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Neglected Tropical Diseases: A Systematic Evaluation of Research Capacity in Nigeria

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Okorie, Patricia N., Bockarie, Moses, Molyneux, David ORCID: https://orcid.org/0000-0001-8537-7947 and Kelly-Hope, Louise ORCID: https://orcid.org/0000-0002-3330-7629 (2014) 'Neglected Tropical Diseases: A Systematic Evaluation of Research Capacity in Nigeria'. PLoS Neglected Tropical Diseases, Vol 8, Issue 8, e3078.

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Abstract

Background

Nigeria carries the highest burden and diversity of neglected tropical diseases (NTDs) in sub-Saharan Africa and is preparing to scale up its efforts to control/eliminate these diseases. To achieve this it will require a range of internal technical support and expertise for mapping, monitoring and evaluating, operational research and documenting its success. In order to begin to evaluate this potential in Nigeria, this study collated and analysed information for lymphatic filariasis (LF), onchocerciasis, schistosomiasis and soil-transmitted helminths (STH), which are currently being targeted with preventive chemotherapy through mass drug administration (MDA).

Methodology/Principal Findings

Information from 299 scientific articles published on the selected NTDs in 179 journals between January 2008 and September 2013 was extracted and systematically compiled into a geo-referenced database for analysis and mapping. The highest number of articles was from the southern geo-political zones of the country. The majority of articles focused on one specific disease, and schistosomiasis and STH were found to have the highest and most wide ranging research output. The main type of study was parasitological, and the least was biotechnological. Nigerian authors were mostly affiliated with universities, and there was a wide range of international co-authors from Africa and other regions, especially the USA and UK. The majority of articles were published in journals with no known impact factor.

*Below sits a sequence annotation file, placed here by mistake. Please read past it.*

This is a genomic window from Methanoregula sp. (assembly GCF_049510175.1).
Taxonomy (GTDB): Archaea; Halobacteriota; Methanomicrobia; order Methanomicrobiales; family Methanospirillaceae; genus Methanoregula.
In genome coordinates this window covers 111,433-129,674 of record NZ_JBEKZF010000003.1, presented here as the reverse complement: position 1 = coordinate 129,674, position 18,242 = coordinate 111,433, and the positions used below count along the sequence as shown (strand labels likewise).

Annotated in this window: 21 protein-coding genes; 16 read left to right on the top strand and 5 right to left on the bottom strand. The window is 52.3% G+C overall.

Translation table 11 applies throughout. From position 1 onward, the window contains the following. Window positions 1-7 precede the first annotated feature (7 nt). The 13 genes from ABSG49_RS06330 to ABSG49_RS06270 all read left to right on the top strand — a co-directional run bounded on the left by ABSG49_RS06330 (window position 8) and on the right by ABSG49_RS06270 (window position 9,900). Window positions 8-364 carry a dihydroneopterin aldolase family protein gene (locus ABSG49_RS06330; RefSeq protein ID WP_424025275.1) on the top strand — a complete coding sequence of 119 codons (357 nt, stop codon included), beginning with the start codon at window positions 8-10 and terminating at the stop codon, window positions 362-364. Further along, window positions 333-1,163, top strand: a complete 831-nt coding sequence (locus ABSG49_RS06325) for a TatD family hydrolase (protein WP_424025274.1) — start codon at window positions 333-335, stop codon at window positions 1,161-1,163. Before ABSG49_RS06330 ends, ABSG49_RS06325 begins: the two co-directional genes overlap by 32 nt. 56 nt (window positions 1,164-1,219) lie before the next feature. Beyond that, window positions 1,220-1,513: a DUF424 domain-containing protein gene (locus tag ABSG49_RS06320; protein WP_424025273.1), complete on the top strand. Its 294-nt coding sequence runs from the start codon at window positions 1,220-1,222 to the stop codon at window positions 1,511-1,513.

Conclusions/Significance

The extensive database and series of maps on the research capacity within Nigeria produced in this study highlights the current potential that exists, and needs to be fully maximized for the control/elimination of NTDs in the country. This study provides an important model approach that can be applied to other low and middle income countries where NTDs are endemic, and NTD programmes require support from the expertise within their own country, as well as internationally, to help raise their profile and importance.

Item Type: Article
Subjects: WA Public Health > Preventive Medicine > WA 110 Prevention and control of communicable diseases. Transmission of infectious diseases
WA Public Health > WA 20.5 Research (General)
WA Public Health > WA 30 Socioeconomic factors in public health (General)
WC Communicable Diseases > Tropical and Parasitic Diseases > WC 680 Tropical diseases (General)
Faculty: Department: Biological Sciences > Department of Tropical Disease Biology
Digital Object Identifer (DOI): https://doi.org/10.1371/journal.pntd.0003078
Depositing User: Lynn Roberts-Maloney
Date Deposited: 09 Jan 2015 11:51
Last Modified: 06 Sep 2019 10:55
URI: https://archive.lstmed.ac.uk/id/eprint/4720

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